A variety of problems require a variety of solutions.
People with disabilities have a wide variety of needs. Ironically, people with disabilities have one universal goal. We want to have the same opportunities, resources and rights as “normal” Americans.
There is no single great equalizer, but here are some of the issues that we need elected officials to address.
Housing is one of the most challenging issues for people with disabilities. The world is becoming far more wheelchair accessible, yet most homes being built are far from accessible. We need to incentivize builders, architects, contractors and communities to create more housing that is universally usable but all.
Homelessness is one of the biggest issues that people with physical and/or cognitive disabilities face. It’s believed that over 50% of homeless people have one or more disabilities.
Employment is one great equalizer. Every group of people becomes empowered when employed, and disempowered when unemployed. It’s been estimated that 67% of people with physical disabilities are underemployed, below their level of education. This rate is more than triple the second-worst unemployment rate in the nation.
Healthcare stability is as important as the actual care. Many people with disabilities require medical care and assistance with activities of daily living. However, state governments and local municipalities often make changes to these programs, and insurance companies are hesitant to cover people with pre-existing conditions. The Affordable Care Act requires that pre-existing conditions not be taken into consideration when determining eligibility for healthcare. It’s imperative that this remains the case. Furthermore, activities of daily living receive far less funding than pharmaceuticals, medical research, or subsidized health insurance yet for the people who need personal care, it’s the difference between surviving and thriving.
Transportation by air, automobile, and mass transit have been one area of dramatic improvement since the Americans with Disabilities Act. However, recent legislation and new technology have made it far more difficult. This is particularly true in nonurban areas or with long-distance travel. Today airlines, taxi services and the tourism industry are still fighting to resist making transportation universally accessible.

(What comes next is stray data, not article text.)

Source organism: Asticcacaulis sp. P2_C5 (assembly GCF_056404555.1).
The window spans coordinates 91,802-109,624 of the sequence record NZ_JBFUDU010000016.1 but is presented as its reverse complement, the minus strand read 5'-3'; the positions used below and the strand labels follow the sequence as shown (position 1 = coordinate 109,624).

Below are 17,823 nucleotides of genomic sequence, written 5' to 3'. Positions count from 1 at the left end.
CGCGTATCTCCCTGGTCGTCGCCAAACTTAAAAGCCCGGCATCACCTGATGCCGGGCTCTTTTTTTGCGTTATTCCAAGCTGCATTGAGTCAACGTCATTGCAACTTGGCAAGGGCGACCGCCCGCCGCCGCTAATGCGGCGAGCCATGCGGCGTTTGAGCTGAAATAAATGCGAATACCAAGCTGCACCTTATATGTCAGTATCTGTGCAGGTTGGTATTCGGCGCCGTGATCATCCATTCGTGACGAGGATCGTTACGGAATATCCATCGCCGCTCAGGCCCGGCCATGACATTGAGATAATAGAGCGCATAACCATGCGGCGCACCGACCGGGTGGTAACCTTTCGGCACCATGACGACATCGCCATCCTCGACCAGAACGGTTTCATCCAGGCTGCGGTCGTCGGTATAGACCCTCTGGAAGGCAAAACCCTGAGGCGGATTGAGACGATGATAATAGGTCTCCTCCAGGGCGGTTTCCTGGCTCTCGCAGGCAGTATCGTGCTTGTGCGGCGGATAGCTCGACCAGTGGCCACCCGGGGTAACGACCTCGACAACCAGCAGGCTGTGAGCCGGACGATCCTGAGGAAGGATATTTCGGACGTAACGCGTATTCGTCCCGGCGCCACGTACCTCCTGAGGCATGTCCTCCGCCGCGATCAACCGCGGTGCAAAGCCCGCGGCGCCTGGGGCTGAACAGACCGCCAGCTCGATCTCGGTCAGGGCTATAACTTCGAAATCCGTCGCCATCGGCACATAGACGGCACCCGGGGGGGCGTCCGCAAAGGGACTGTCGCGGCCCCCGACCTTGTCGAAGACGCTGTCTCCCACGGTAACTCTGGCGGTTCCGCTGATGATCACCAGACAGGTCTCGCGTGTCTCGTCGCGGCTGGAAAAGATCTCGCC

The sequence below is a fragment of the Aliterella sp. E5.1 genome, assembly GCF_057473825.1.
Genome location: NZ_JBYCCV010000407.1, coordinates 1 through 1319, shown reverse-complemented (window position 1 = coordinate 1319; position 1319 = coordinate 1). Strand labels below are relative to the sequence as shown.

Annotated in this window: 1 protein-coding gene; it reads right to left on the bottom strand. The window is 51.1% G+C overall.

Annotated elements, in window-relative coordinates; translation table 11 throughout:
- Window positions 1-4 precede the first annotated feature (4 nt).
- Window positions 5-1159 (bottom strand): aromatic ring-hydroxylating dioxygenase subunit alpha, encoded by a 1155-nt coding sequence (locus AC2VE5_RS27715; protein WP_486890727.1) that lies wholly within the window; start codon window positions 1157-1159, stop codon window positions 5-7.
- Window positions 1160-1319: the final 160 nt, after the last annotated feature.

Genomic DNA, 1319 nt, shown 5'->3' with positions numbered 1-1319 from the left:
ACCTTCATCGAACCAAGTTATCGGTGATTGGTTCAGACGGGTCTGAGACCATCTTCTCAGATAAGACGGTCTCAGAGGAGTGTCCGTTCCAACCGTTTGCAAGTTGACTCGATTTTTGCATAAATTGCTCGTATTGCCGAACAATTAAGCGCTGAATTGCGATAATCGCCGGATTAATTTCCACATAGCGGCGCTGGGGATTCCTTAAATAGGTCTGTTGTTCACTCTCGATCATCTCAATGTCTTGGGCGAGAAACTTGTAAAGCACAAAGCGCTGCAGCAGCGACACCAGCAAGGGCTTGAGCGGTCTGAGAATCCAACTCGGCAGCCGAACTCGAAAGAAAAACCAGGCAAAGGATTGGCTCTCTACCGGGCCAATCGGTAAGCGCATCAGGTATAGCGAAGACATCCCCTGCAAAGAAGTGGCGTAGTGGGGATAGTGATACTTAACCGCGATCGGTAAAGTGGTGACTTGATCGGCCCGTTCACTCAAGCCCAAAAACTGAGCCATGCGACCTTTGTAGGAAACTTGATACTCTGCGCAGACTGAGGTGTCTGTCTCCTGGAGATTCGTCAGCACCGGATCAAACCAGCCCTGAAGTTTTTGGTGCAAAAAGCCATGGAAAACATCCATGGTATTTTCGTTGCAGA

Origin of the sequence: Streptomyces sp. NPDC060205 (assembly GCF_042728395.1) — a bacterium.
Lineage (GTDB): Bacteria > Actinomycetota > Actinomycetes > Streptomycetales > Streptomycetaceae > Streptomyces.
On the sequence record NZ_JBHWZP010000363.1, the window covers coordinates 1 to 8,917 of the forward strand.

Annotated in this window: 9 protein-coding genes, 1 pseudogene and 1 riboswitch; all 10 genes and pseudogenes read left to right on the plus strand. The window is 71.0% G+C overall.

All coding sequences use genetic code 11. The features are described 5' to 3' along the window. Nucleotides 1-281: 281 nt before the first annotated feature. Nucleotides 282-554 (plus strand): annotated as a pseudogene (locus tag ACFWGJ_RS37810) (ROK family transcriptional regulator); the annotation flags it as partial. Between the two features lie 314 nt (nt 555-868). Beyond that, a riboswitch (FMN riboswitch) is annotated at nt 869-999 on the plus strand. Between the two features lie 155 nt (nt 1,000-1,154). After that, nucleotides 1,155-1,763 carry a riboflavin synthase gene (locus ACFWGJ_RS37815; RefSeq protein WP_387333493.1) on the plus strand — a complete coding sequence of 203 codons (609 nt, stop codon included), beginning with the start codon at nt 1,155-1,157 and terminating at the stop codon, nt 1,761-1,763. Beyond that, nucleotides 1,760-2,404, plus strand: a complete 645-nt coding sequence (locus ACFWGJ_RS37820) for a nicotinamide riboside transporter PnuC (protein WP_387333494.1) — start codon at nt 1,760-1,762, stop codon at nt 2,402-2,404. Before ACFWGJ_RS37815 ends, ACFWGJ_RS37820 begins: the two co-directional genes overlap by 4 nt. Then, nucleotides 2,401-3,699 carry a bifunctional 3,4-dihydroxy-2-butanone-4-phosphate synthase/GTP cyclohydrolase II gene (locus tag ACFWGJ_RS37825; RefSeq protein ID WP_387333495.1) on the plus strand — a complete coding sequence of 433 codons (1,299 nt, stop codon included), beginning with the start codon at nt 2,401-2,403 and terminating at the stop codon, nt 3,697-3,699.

People with disabilities are at increased risk to be the victims of crime. Additionally, people with disabilities, particularly mental health conditions, have seen a dramatic increase in violence perpetrated by law-enforcement. This nation’s police force needs better training to identify risks to people with disabilities, and better training when balancing law-enforcement and public safety with regard to people with mental health issues.
Marriage equality has been a hot issue for same-sex couples, yet people with disabilities still have very few rights when it comes to marriage. In many states people with disabilities that rely on state-funded programs such as attendant care or Medicaid cannot get married for fear of losing these services. The income and assets of married couples frequently exceed minimum eligibility, yet eliminating services would toss the same couple into poverty. True marriage equality isn’t a gender identity issue, it’s a financial, tax, and social services issue. Nowhere is this more true than in the population of people with disabilities.
Lastly, education for people with disabilities and nondisabled alike should focus on inclusion. Today society is becoming increasingly inclusive for people regardless of race, religion, gender, sexual orientation yet in spite of The Americans with Disability Act there are still tremendous barriers to inclusiveness. Some of these are physical, but most of these barriers are simply a lack of education and experience. Changing hearts and minds is a slow process and it starts with education.